- Natura Morta
- signed indistinctly Morandi (lower left)
- oil on canvas
P. Feroldi, Brescia
Galleria del Milione, Milan
Galleria del Milione, Milan
Galleria Tega, Milan
Acquired from the above by the present owner circa 1992-1993
The composition, with the objects pushed right up against the picture plane with barely any surrounding background, lends these ‘protagonists’ a monumentality and an almost architectural grandeur. The painting, with its sumptuous palette of pinks and blues as well as its understated grandeur and focus on compositional devices, recalls the works of the early Italian Renaissance painters that Morandi so admired. In spite of his introspective character and very sheltered, almost reclusive, lifestyle – Morandi spent his whole life in Bologna, only crossing the Italian border twice, even then only a few miles into Switzerland - his artistic legacy has been extraordinarily wide-reaching, with many important contemporary artists citing his nuanced, timeless paintings as an influence. To regard Morandi as merely a painter of still life is to overlook the extraordinary spiritual and meditative qualities that he was able to evoke through this genre, and which has often led his work to be interpreted within the context of the great abstract artists of the twentieth century, including Mark Rothko, Ben Nicholson, and Piet Mondrian. All four of these artists shared a remarkable artistic rigour, recognising the importance of a profound exploration of colour and form in order to draw out essential truths about the world around us and the way we interact with it. Justifying his decision to remain loyal to representational depiction, Morandi explained that ‘I believe that nothing can be more abstract, more unreal, than what we actually see’(quoted in, Paul Overy, ‘Morandi’, in The Financial Times, 9th December 1970). The spiritual, almost philosophical aspect of Morandi’s work, is in part due to the way in which he disrupts our usual sense of time, as Marilena Pasquali writes: 'time in Morandi is a primary, ineluctable dimension: it is duration, first and foremost, and then invention, gamble, daring. In the reality of phenomena, he seeks the lasting, the unchanging, the illusion of an immobile time. Change, continuous and unstoppable, is in him knowingly as he reflects himself in the object in his studio, making them each time different because it is he, instant by instant, who is different and thus sees what is in front of him with new eyes' (M. Pasquali in Giorgio Morandi, Through Light (exhibition catalogue), Imago Art Gallery, London, 2009, p. 22).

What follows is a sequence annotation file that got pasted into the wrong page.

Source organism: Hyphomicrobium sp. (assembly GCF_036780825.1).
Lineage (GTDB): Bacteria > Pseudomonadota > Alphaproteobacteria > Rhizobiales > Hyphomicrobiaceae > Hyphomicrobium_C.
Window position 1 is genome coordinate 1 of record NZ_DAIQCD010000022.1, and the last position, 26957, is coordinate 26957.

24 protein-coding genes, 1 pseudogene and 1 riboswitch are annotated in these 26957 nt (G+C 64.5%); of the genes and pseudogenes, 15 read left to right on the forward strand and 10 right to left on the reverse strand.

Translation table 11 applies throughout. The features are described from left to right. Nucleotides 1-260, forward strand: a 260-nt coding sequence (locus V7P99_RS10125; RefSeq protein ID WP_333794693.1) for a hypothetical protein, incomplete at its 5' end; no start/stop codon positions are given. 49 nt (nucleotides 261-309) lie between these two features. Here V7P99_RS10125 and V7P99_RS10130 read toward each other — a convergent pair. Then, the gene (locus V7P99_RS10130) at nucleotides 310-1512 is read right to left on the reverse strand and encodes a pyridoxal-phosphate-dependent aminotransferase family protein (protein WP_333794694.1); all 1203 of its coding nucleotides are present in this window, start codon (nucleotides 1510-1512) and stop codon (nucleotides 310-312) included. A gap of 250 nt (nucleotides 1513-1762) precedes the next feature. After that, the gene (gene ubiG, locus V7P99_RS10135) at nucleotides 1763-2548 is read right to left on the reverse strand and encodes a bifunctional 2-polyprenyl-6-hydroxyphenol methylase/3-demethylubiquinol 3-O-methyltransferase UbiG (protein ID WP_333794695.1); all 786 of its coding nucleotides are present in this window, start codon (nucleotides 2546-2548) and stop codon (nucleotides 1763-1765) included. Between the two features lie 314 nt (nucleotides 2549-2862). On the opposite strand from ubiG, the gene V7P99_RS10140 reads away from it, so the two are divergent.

Morandi’s dedication and commitment to such a limited subject matter gives his œuvre a sincerity and gravity, introducing us to a mesmerising world where silence reigns and time is suspended. There is an overwhelming universality to his work: these bottles, pitchers and jars are containers that have been used since time began. Morandi did not need to go far to find artistic inspiration, finding as he did a lifetime of inspiration in these modest vessels that surrounded him in his unassuming Bologna studio-cum-living quarters. Even though Morandi never used found-materials in his work (instead exploring the nuanced possibilities afforded by oil paint, etching and drawing), there is something in his earthy palette, repetitive serialised working method, and his recognition of the beauty in humble, everyday objects that invites comparison with the work of fellow-Italian Alberto Burri, whose famous Sacchi painting series (fig. 4) displayed a similarly obsessive fascination with the continuous rearranging of colour and form.
The particular configuration of vessels and pots in the present work huddles tightly together, each object enjoying its own unique relationship with the others: they seem to protect one another. Morandi has carefully orchestrated a temporary family of form, to be rearranged for countless future compositions, but immortalised in the present work. To dismiss these forms as inanimate would be to disregard Morandi's gift for putting 'the man into things, filling them with a tension and a lifeblood that makes them vibrate to the touch of that cool fire that lights them up from inside. And the studio is transmuted into an experimental laboratory in which highly sensitive seismographs, Morandi's "antennae", register every slightest variation in arrangement and interior atmosphere' (ibid., p. 22).
Much has been made of the meditative character of Morandi's paintings, the antidote to the speed and vertigo-inducing works of his Italian Futurist contemporaries and the present work perfectly exemplifies this. It is a masterpiece not just in terms of form and colour, but also in spiritual terms, as a monument of stillness and of nuance.